A Healed Heart Ch a p e l

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ee Cheshier will tell you the chapel at Adventist La Grange Memorial Hospital healed his heart. Every day, he visits the small, quiet chapel to remember his wife, Catherine, who passed away at the hospital in 2009. There, he remembers their love, the way she could sing, and the day they first met more than six decades ago.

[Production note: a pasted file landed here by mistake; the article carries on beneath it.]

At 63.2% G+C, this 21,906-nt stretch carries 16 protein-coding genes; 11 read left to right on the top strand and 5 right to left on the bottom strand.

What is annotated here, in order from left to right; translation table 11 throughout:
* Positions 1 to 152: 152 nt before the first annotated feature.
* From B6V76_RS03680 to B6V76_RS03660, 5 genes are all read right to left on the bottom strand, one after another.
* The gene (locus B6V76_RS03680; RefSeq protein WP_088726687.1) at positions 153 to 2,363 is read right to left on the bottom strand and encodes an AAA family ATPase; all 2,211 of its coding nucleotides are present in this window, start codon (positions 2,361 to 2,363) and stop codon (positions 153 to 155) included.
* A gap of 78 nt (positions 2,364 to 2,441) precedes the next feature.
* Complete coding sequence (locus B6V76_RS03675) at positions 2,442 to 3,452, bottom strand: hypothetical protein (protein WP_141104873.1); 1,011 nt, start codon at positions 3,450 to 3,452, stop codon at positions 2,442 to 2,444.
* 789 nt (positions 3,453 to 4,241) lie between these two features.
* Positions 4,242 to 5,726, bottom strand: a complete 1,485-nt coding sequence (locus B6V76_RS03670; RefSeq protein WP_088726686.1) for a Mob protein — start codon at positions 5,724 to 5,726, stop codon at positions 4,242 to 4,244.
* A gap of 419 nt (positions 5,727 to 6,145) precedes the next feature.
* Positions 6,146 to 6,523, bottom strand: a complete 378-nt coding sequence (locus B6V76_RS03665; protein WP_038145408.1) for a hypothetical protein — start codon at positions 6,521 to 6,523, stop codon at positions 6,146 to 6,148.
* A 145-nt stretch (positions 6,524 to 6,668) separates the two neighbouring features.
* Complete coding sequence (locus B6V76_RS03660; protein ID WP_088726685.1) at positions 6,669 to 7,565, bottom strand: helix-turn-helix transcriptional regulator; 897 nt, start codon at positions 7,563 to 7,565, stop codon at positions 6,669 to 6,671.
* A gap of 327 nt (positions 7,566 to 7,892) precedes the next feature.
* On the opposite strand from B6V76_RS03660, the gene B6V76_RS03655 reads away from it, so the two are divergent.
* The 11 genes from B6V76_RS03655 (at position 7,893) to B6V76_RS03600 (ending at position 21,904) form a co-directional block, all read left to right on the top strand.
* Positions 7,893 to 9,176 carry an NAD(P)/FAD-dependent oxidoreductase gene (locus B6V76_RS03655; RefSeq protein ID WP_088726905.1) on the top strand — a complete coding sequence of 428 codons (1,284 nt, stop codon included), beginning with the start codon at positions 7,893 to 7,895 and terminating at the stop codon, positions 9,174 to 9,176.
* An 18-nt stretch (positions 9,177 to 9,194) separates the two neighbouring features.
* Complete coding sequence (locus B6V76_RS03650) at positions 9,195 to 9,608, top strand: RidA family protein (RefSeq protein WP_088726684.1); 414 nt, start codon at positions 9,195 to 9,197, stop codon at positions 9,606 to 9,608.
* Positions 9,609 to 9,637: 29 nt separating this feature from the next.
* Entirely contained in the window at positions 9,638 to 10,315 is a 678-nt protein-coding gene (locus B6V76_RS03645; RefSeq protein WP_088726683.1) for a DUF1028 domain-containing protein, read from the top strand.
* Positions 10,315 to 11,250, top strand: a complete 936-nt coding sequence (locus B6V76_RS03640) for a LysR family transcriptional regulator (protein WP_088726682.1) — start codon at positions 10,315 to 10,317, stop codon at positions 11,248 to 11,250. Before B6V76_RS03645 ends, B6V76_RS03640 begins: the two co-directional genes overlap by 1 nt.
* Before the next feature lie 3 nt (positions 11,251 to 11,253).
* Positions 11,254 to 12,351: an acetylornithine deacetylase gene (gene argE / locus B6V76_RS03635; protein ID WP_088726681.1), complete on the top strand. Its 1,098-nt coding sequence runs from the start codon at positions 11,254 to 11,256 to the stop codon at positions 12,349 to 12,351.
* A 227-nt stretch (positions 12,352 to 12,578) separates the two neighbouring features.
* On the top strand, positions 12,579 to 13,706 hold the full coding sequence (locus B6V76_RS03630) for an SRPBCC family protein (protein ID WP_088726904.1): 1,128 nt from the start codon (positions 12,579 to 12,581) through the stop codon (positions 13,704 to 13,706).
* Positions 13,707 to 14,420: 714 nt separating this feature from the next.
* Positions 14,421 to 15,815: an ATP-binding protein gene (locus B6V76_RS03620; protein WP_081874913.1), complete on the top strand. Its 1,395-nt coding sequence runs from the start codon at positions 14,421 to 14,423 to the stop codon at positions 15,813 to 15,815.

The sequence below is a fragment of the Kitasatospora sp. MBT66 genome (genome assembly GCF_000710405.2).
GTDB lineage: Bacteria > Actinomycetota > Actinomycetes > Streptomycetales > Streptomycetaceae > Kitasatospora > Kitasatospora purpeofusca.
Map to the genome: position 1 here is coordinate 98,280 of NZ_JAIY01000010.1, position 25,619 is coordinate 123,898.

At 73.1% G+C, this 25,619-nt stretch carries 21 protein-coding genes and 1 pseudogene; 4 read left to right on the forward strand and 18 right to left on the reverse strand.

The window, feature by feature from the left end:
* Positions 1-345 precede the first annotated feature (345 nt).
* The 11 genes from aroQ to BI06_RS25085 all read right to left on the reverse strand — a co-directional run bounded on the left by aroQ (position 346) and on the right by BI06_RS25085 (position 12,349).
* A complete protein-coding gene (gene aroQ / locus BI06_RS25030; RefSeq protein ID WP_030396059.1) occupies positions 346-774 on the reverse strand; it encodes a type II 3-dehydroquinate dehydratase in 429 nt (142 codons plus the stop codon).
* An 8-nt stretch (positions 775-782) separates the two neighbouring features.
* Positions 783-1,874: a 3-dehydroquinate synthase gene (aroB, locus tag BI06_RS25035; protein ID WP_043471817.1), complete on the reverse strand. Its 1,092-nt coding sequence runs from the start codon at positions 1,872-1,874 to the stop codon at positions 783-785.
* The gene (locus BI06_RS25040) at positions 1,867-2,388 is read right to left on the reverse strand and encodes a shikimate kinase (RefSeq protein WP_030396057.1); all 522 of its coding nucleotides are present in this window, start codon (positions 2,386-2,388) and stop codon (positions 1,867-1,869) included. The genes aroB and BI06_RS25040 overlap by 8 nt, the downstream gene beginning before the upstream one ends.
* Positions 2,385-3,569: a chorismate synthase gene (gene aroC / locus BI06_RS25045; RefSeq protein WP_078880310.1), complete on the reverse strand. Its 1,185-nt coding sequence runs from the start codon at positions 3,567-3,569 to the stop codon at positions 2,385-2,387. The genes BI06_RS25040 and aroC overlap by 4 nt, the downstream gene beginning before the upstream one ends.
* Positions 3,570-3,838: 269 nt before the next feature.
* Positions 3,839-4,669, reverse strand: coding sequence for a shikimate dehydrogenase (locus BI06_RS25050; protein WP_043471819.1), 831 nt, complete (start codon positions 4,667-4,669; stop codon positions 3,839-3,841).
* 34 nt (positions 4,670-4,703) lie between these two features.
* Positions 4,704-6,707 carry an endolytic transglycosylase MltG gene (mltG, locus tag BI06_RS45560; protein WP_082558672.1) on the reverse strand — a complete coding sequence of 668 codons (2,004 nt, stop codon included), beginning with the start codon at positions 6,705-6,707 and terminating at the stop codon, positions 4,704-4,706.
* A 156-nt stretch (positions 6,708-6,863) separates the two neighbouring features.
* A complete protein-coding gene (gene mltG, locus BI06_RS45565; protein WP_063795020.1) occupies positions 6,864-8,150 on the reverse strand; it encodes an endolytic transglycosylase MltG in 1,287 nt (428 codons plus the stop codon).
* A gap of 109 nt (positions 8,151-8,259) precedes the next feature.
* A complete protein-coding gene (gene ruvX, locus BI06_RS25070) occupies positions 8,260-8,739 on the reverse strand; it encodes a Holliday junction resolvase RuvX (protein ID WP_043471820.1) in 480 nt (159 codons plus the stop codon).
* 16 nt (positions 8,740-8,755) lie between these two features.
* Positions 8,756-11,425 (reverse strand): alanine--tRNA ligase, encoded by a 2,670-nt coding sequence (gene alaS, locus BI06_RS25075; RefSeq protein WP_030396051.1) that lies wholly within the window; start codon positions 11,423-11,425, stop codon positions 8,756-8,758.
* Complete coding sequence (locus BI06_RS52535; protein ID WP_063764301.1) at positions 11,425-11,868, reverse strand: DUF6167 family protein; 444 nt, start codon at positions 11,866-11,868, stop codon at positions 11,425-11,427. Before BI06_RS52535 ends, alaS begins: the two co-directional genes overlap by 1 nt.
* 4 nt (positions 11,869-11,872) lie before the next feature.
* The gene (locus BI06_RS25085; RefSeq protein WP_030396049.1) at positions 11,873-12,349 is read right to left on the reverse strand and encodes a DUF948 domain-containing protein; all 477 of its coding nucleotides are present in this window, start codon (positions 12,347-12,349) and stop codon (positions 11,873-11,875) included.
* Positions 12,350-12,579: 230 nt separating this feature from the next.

Bruce Powell